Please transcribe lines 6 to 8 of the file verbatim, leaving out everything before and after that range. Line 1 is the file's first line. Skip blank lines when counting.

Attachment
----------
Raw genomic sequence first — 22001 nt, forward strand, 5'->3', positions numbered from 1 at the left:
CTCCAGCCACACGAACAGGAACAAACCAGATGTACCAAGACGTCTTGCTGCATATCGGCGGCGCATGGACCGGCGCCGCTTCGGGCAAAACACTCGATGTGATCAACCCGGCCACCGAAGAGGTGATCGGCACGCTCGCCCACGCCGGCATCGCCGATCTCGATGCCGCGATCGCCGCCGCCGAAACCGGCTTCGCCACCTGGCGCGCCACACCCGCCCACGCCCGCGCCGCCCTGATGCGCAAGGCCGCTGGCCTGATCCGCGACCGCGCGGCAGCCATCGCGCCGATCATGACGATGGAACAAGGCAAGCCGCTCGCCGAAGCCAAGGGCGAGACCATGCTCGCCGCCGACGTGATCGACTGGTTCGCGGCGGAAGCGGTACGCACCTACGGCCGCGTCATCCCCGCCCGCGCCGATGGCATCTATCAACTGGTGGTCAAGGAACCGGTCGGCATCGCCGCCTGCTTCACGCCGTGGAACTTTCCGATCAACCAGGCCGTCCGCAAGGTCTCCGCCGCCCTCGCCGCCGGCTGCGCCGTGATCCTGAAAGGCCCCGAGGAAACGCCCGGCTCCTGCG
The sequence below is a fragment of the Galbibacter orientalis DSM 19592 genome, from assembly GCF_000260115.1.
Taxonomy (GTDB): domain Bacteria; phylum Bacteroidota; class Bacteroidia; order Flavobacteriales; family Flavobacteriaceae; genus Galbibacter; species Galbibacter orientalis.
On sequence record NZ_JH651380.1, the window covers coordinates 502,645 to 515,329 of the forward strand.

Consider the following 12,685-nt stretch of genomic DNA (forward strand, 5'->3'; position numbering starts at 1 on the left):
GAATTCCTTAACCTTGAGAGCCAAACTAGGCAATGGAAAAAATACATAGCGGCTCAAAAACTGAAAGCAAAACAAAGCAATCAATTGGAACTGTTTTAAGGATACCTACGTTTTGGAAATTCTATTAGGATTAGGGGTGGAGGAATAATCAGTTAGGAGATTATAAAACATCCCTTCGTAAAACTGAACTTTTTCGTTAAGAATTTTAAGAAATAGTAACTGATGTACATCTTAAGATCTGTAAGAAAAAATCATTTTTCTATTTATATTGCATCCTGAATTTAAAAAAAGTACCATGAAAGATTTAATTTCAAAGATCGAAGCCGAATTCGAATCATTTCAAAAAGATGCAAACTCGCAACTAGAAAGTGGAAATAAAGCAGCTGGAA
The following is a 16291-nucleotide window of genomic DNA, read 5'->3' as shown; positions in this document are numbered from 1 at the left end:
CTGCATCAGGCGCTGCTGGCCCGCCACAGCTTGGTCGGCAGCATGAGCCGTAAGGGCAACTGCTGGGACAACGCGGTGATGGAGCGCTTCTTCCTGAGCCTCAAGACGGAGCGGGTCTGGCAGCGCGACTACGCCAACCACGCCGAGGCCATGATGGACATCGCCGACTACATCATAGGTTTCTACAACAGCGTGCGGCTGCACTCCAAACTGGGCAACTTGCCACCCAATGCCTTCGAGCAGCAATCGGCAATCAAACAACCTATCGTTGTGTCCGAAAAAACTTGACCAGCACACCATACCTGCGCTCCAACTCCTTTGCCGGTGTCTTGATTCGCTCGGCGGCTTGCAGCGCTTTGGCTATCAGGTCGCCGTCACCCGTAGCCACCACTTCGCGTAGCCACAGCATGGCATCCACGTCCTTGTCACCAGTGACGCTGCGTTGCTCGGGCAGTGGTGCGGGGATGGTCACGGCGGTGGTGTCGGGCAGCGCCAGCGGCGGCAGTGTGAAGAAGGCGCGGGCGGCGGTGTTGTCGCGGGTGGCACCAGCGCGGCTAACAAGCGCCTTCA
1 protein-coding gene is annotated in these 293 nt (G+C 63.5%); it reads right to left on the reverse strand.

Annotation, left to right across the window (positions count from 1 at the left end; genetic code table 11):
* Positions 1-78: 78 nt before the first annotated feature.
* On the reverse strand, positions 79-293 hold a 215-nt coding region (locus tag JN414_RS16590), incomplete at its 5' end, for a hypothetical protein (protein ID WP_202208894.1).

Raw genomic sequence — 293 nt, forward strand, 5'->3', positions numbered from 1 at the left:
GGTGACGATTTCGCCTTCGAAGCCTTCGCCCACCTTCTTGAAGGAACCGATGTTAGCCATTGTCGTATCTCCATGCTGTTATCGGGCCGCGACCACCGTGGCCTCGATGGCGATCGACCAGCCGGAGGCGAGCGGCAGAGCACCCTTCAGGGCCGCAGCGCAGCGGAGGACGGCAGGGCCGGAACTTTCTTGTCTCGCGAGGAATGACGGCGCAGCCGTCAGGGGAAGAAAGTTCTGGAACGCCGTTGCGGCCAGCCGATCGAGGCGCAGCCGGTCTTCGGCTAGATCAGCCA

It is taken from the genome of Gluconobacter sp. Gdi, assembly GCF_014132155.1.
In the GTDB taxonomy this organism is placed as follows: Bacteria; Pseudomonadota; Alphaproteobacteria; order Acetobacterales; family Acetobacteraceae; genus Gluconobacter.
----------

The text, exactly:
Consider the following 12,685-nt stretch of genomic DNA (forward strand, 5'->3'; position numbering starts at 1 on the left):
GAATTCCTTAACCTTGAGAGCCAAACTAGGCAATGGAAAAAATACATAGCGGCTCAAAAACTGAAAGCAAAACAAAGCAATCAATTGGAACTGTTTTAAGGATACCTACGTTTTGGAAATTCTATTAGGATTAGGGGTGGAGGAATAATCAGTTAGGAGATTATAAAACATCCCTTCGTAAAACTGAACTTTTTCGTTAAGAATTTTAAGAAATAGTAACTGATGTACATCTTAAGATCTGTAAGAAAAAATCATTTTTCTATTTATATTGCATCCTGAATTTAAAAAAAGTACCATGAAAGATTTAATTTCAAAGATCGAAGCCGAATTCGAATCATTTCAAAAAGATGCAAACTCGCAACTAGAAAGTGGAAATAAAGCAGCTGGAA
The following is a 16291-nucleotide window of genomic DNA, read 5'->3' as shown; positions in this document are numbered from 1 at the left end: